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Masters of Rome is a series of historical fiction novels by author Colleen McCullough (b.

1937) set in ancient Rome during the last days of the old Roman Republic it primarily chronicles the lives and careers of !aius Marius" #ucius Cornelius $ulla" %ompeius Magnus" !aius &ulius Caesar" and the early career of Caesar 'ugustus. (t spans from &anuary 1" 11) *C through to &anuary 1+" ,7 *C. -ther ma.or historical figures /ho appear and play prominent parts in the series include Mithridates 0( of %ontus" Marcus 'emilius $caurus" %ublius Rutilius Rufus" 1uintus $ertorius" Marcus #ivius 2rusus" &ugurtha of 3umidia" $partacus" Marcus #icinius Crassus" Marcus 4ullius Cicero" Marcus Calpurnius *ibulus" Marcus %orcius Cato" %ublius Clodius" 4itus 'nnius Milo" 0ercingetori5" Marcus &unius *rutus" !aius Cassius #onginus" Marcus 'ntonius" Cleopatra 0(( of 6gypt" Caesarion and Marcus 0ipsanius 'grippa. 6ach boo7 in the series features a detailed glossary" hand8dra/n illustrations of the ma.or characters" and notes by McCullough detailing her reasoning for portraying certain events in certain /ays. 4he series has a thesis9 as Rome became more po/erful /ithin the Mediterranean /orld" the old /ays of doing things : through the deliberation of various interests" mainly aristocratic and mercantile : became impossibly cumbersome. (t became more and more difficult to govern an empire /ith institutions originally designed to administer a city8state. Certain po/erful leaders (especially Marius" $ulla" and Caesar on a populares tic7et) tried to create a state in /hich they had autocratic po/er but also preserved the e5ternals of the old /ays. 4hey /ere opposed by the conservatives (called the optimates by classical historians" though they themselves preferred the title boni or ;good men;). 4he obtuse or simply ignorant resistance of these reactionaries" /ho are all (e5cept for Cato) presented as degenerate or self8serving" made the creation of an autocracy necessary. 4he result /as the birth of an imperial monarchy" and a radically different organi<ation of po/er.=citation needed> 4he novels have been critici<ed for their ideali<ation of military dictators and strong men li7e Caesar and -ctavian. =citation needed> McCullough portrays Caesar as being an autocrat but also a great military man" populist and reformer" /hich is some/hat controversial. $he does not portray the death of the Republic as a positive thing but rather portrays Caesar as being a great man and his crossing of the Rubicon as being inevitable" given that the alternative /as e5ile and disgrace and the violation of his dignitas" /hich /as an unthin7able anathema to a Roman %atrician of consular ran7. 'ccording to McCullough?s portrayal" Caesar?s crossing of the Rubicon /as his last option" his last roll of the dice" as best illustrated by the timeless @uote from Caesar9 ;4he die is cast.;. McCullough points out that the translation of the alternative !ree7 version of his /ords is ;#et the dice fly high.;" /hich characterises not fatalism (as /ith the former) but rather ris78ta7ing" the crossing of the Rubicon being Caesar?s last gambit. 4he novels of the series are 1. ,. 3. B. C. +. The First Man in Rome (199)) spanning the years 11):1)) *C The Grass Crown (1991) spanning the years 97:A+ *C Fortune's Favourites (1993) spanning the years A3:+9 *C Caesar's Women (1997) spanning the years +7:C9 *C Caesar (199A) spanning the years CB:BA *C The October Horse (,)),) spanning the years BA:B1 *C and Antony and Cleopatra (,))7) spanning the years B1:,7 *C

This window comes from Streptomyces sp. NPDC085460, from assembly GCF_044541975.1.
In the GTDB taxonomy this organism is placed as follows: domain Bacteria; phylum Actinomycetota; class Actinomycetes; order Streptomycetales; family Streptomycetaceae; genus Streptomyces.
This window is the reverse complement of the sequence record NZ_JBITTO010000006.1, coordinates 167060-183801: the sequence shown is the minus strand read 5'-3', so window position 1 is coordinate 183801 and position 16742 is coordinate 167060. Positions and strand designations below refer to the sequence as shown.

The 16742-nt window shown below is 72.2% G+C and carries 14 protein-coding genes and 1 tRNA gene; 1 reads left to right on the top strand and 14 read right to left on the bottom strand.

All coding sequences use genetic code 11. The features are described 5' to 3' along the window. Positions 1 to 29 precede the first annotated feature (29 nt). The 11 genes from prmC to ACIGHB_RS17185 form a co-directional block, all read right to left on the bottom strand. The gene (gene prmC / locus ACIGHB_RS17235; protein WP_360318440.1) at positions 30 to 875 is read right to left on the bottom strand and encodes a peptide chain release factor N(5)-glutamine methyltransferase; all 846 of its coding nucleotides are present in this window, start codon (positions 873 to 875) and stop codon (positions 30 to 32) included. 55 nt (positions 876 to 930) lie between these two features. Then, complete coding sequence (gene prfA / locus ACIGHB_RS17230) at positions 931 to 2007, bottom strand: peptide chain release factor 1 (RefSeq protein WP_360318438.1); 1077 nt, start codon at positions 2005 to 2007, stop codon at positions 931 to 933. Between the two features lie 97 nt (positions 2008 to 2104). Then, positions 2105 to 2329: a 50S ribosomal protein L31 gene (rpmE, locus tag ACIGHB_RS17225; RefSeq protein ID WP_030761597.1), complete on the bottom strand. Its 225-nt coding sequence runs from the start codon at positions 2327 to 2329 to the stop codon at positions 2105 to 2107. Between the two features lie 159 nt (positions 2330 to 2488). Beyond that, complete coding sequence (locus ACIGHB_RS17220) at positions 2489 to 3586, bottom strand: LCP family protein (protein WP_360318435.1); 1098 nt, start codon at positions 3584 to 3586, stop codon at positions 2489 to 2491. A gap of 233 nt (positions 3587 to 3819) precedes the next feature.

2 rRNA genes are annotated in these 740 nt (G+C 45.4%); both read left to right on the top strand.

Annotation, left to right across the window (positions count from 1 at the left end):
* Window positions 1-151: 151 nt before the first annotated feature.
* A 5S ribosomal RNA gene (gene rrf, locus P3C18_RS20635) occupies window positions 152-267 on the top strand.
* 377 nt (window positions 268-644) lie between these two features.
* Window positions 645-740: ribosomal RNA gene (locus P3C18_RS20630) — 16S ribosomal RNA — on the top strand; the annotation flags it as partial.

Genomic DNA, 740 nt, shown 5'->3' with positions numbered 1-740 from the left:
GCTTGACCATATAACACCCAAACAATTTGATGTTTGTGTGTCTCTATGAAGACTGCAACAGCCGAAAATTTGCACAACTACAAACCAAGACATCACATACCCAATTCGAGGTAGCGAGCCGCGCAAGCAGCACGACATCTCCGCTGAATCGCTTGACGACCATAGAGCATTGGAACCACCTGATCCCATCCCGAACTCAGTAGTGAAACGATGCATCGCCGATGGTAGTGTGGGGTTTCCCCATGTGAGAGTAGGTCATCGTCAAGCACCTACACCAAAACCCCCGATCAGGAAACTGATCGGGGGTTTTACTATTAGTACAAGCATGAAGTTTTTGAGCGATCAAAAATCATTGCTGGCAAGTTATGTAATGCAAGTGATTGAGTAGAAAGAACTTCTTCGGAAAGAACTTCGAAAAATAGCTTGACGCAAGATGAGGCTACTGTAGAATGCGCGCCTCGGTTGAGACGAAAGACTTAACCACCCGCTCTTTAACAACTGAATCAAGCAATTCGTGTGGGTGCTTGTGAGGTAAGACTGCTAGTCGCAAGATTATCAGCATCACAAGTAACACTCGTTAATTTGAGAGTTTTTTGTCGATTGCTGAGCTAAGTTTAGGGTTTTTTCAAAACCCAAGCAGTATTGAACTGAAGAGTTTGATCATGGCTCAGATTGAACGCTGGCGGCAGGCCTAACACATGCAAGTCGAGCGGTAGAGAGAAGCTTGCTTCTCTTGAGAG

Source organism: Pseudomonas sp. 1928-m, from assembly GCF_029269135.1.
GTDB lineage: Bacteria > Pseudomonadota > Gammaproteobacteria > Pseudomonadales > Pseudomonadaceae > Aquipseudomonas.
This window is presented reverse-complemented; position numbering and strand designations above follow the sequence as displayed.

7.

McCullough originally decided to end the series /ith The October Horse because in her opinion the ultimate fall of the Roman Republic too7 place after the *attle of %hilippi" /ith the death of Caesar?s assassins. Do/ever" most historians place the end of the Republic a decade later" after the final sho/do/n bet/een 'ugustus and Mar7 'ntony at the *attle of 'ctium" in 31 *C.